Floyd Webb

My blind Uncle Grumpy just dictated this to me after his browser read him the story:

"I can't believe y'all sitting round there still debating' Django after y'all said y'all ain't discussin' it no mo. Then y'all go and fall for the white man's tricknology to keep y'all talking bout and promotin' and ranging up page views by slanging a piece of racial pork into the rang. And we some o' y'all cain't resist pork no matter how bad it is for y'all. Chances are Idrisnwas too busy out acting his African American cousins and gettin' offered up choice roles on both sides of the big wettie. What a devisive that to putt in the press to start a who's authentically black then who.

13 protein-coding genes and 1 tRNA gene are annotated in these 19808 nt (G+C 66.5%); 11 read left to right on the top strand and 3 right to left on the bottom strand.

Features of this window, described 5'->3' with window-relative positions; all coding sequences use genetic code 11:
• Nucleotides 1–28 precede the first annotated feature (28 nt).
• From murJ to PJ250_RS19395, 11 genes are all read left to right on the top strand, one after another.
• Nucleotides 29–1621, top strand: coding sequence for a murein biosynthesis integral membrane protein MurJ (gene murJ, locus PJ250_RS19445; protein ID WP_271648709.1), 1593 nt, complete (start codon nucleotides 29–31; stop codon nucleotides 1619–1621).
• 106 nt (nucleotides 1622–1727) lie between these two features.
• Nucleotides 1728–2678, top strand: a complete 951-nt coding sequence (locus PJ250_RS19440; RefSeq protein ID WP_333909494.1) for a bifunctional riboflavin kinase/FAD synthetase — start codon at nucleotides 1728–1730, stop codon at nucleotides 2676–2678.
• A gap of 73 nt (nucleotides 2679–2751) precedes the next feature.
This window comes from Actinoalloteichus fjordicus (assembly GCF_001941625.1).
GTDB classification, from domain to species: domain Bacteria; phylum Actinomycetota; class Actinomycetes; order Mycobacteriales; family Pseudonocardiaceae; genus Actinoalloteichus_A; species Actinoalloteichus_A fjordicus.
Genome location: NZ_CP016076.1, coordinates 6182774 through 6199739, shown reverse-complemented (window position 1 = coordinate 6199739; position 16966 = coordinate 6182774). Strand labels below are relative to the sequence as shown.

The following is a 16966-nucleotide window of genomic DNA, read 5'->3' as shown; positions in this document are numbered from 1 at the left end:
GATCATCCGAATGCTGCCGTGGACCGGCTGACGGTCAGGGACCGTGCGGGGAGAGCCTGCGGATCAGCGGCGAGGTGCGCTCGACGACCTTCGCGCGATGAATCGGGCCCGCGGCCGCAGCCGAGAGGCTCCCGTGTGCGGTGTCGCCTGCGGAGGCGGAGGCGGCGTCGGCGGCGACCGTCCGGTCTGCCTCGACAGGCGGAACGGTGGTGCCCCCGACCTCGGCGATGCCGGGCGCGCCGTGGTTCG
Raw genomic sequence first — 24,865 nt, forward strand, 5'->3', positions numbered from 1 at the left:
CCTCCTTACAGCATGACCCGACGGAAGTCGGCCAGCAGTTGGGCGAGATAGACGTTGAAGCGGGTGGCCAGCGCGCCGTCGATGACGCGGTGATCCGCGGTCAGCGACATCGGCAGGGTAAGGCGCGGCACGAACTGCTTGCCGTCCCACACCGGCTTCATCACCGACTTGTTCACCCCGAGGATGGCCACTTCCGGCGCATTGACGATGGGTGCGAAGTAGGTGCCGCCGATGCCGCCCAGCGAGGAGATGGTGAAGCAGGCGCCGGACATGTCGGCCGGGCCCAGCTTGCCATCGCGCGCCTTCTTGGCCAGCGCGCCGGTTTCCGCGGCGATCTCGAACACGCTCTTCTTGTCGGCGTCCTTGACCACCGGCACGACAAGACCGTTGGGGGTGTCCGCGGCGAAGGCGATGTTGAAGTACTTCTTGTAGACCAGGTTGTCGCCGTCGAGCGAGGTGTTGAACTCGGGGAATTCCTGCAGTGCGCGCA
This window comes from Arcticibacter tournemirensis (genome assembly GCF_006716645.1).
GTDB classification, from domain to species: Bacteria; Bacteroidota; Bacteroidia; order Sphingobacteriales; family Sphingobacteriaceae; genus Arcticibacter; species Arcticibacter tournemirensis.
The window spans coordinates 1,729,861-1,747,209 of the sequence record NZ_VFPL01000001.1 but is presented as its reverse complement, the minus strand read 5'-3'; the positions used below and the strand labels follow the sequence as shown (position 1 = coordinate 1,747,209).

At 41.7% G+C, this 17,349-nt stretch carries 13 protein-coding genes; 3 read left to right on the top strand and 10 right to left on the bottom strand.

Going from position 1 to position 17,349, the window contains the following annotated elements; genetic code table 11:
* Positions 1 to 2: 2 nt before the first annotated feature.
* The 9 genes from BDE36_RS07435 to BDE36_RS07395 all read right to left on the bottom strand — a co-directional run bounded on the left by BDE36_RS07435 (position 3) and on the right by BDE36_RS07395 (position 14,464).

Truth is too many of y'all is closet Necros anywho, sittin' round waitin' on "that call" that will surely lift y'all to "exalted necrodom."

Even a blind man can see that all this hoopla is designed to keep y'all talking and doing that extra word of mouth promotion. Did I see it? Hell bawl, um blind. But I saw Buck and the Preacher, The Legend of Nigger Charlie, Boss Nigger, and Thomasina & Bushrod. So of course umma go hear the damn film.

Um gon end this now. Much love for Idris who can play Junebug and Othello. Respect for Jamie who can play Django and the ugliest woman a I ever heard.
That one right make me think Idris gon' be alright. But Jamie, hire a sister to play a sister please. And maybe Mr Perry will let Oprah play Ma'dea just one time."

Disclaimer: the thoughts of Uncle Grumpy are his alone, but I do concur on some points.